In the Skulls of Sedona, Tony Kozol, who once was a lawyer before the previous book about him, is now working as a musician. He has been asked by an old college chum, whom he hasn't seen for years, to come from his home in Florida to a New Age convention in Sedona, Ariz., to help with the musical entertainment.
Kozol doesn't know much about New Age, but after meeting a few of the people attending, he decides he's landed in a nest of weirdos. The main attractions at the convention are the crystal skulls, Magdalena and Azultican, who are supposed to have great power and are leftovers from an ancient and superior race who have been sent to earth at this time to help enlighten the present inhabitants.
I've never quite understood this New Age bit myself, but I do know they like crystals. Well, I like them too prisms but only for making rainbows in my house when the sun shines on them.
As always, with J.R. Ripley's work, this book is fund to read. Maybe it's because he always seems to write with a sort of tongue-in-cheek attitude.
There's only one criticism I have, and I think if it had been corrected it would have strengthened the book. That is the policewoman, the character, Det. Gibson, who is certainly overdone. She is objectionable with her filthy, vulgar, ignorant talk. She comes across as a punk teenage boy speaking filthy language, trying to show how much of a man he is. For one as good at characterization as is Ripley, he stubbed his toe on this character.
In his sexual exploits, Kozol comes across as a macho man, par for the course in today's fiction writing. Are there any readers out there who still long for finesse and subtlety in lovemaking? A writing friend tells me "no," but I differ and think sur ely there are some who long for those days and hope for their early return. Too much porn (corn?) smacks of the barnyard, and so often it's not even necessary to the story.
This type of murder story is not usually my choice, but I like J.R. Ripley's work. He has that touch of the bizarre, the outre, the silly, yet there seems to be some common sense behind it. It's always entertaining reading and one can't help liking his hero, Tony Kozol. He is a sort of Everyman. You know he is going to get in big trouble before the story spins out.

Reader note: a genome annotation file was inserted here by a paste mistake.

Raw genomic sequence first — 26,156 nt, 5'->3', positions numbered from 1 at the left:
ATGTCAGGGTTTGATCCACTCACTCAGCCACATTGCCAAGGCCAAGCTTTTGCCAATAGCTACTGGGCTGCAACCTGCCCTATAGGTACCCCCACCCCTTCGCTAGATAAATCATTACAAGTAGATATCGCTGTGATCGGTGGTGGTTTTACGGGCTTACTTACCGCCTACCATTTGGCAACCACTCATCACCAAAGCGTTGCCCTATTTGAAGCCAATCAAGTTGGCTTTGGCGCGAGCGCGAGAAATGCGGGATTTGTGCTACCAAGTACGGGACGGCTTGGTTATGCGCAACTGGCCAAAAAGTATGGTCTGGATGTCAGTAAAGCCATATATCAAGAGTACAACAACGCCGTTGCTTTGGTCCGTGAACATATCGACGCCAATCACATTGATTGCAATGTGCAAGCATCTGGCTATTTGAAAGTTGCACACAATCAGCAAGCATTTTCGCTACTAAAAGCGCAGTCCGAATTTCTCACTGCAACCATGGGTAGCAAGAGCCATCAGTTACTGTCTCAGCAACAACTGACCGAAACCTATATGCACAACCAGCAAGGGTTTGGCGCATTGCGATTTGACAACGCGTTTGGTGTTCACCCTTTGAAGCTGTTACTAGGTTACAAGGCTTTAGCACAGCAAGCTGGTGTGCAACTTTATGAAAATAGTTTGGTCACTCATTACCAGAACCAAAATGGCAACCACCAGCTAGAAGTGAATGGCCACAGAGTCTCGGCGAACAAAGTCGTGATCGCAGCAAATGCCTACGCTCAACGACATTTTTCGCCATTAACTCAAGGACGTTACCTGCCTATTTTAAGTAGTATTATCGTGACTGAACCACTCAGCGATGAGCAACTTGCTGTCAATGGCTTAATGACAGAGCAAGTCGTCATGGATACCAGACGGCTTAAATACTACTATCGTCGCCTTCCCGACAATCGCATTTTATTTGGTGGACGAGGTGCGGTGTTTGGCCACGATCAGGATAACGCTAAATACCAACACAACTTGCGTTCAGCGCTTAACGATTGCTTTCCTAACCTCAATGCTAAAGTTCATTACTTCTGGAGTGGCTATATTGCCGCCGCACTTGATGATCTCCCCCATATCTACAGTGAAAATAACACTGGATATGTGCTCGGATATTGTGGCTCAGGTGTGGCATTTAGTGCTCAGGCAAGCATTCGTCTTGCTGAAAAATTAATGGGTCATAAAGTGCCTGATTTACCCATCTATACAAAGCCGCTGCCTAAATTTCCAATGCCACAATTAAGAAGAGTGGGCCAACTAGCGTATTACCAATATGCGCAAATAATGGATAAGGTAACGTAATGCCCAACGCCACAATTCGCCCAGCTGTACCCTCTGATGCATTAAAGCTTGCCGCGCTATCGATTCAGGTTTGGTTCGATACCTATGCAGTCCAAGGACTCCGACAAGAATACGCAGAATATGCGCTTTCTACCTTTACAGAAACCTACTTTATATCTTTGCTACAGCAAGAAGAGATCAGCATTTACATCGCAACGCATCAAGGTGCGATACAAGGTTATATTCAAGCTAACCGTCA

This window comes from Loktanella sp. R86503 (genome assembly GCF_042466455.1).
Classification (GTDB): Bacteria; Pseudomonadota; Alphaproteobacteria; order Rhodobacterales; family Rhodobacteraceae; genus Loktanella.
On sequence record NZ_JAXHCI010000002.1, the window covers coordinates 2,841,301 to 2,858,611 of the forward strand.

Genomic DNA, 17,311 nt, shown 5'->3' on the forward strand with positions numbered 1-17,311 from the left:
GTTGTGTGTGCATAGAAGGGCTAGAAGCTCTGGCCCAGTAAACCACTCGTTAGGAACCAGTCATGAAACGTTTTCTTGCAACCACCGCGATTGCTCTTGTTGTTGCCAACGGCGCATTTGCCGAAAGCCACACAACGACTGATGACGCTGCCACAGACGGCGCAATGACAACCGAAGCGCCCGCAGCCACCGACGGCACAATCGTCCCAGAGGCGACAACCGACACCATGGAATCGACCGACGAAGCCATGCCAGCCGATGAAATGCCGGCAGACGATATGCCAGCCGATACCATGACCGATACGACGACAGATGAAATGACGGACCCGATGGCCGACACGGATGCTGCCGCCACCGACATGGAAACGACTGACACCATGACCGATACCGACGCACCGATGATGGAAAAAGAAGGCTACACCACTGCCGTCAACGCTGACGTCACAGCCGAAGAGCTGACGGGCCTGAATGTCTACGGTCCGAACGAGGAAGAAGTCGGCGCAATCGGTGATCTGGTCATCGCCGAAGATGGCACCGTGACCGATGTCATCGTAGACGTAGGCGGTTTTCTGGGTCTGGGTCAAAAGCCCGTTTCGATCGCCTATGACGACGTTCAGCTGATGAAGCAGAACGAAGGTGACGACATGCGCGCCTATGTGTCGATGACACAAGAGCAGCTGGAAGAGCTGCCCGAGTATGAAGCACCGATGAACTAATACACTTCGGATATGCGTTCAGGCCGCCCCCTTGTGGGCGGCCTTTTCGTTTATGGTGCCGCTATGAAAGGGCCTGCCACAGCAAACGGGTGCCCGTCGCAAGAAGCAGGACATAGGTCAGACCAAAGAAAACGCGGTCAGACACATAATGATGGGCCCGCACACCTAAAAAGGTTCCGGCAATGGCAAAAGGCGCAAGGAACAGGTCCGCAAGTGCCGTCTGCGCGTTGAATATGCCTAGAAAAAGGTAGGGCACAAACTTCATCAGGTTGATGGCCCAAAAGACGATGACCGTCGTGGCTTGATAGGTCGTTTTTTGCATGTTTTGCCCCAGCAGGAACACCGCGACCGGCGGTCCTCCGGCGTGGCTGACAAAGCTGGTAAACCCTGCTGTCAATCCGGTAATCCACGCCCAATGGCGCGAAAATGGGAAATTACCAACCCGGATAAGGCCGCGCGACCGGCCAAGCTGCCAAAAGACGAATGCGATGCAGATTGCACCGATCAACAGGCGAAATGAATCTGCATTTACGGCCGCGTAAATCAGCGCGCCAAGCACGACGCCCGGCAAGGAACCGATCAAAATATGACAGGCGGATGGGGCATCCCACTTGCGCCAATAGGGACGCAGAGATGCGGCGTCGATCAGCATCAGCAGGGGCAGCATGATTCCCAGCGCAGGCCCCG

You'll enjoy this book.
In J.R. Ripley's second Tony Kozol mystery, Skulls of Sedona, the down-and-out ex-attorney and ex- restauranteur, now a struggling guitarist and amateur sleuth, finds himself accused of murder, again. Hired by an old college buddy to play at a New Age conference in Sedona, Ariz., Kozol immediately faces a string of bad luck: his baggage is lost, his rental car breaks down, a dead rat is planted in his bathroom and his friend is grotesquely murdered the same night a pair of valuable crystal skulls are stolen. Lured by two beautiful, dangerous women and surrounded by cutthroat New Ageists, Kozol must rely on his wits to get him out of this new tangle. Despite the supporting characters' one-dimensional personalities, readers will enjoy Ripley's sharp dialogue, which keeps the novel speeding along at a pleasant clip.
. . . wry commentary on the fads of the day, and . . . amateur sleuthing in a grab bag of fun and excitement.
Non-practicing Florida attorney Tony Kozol (Stiff in the Freezer) hopes to earn some much-needed cash by playing his guitar at an Arizona New Age conference. Spirit-induced music, mediums, fortune-telling, and ancient, alien-enhanced crystal skulls aside, Tony finds his credibility challenged by the murder of the spacey former college roommate who invited him there. He can't make up his mind who killed his friend--the rejected one-time lover, the jealous rival, the married-but-promiscuous hot-tub masseuse, or a host of others. Wacky characters, liquid prose, frequent humor, and a decidedly light plot place this in the fun, breeze-to-read category. Readers who enjoyed Sharon McCrumb's Bimbos of the Death Sun will also get a kick out of this. Copyright 1999 Cahners Business Information.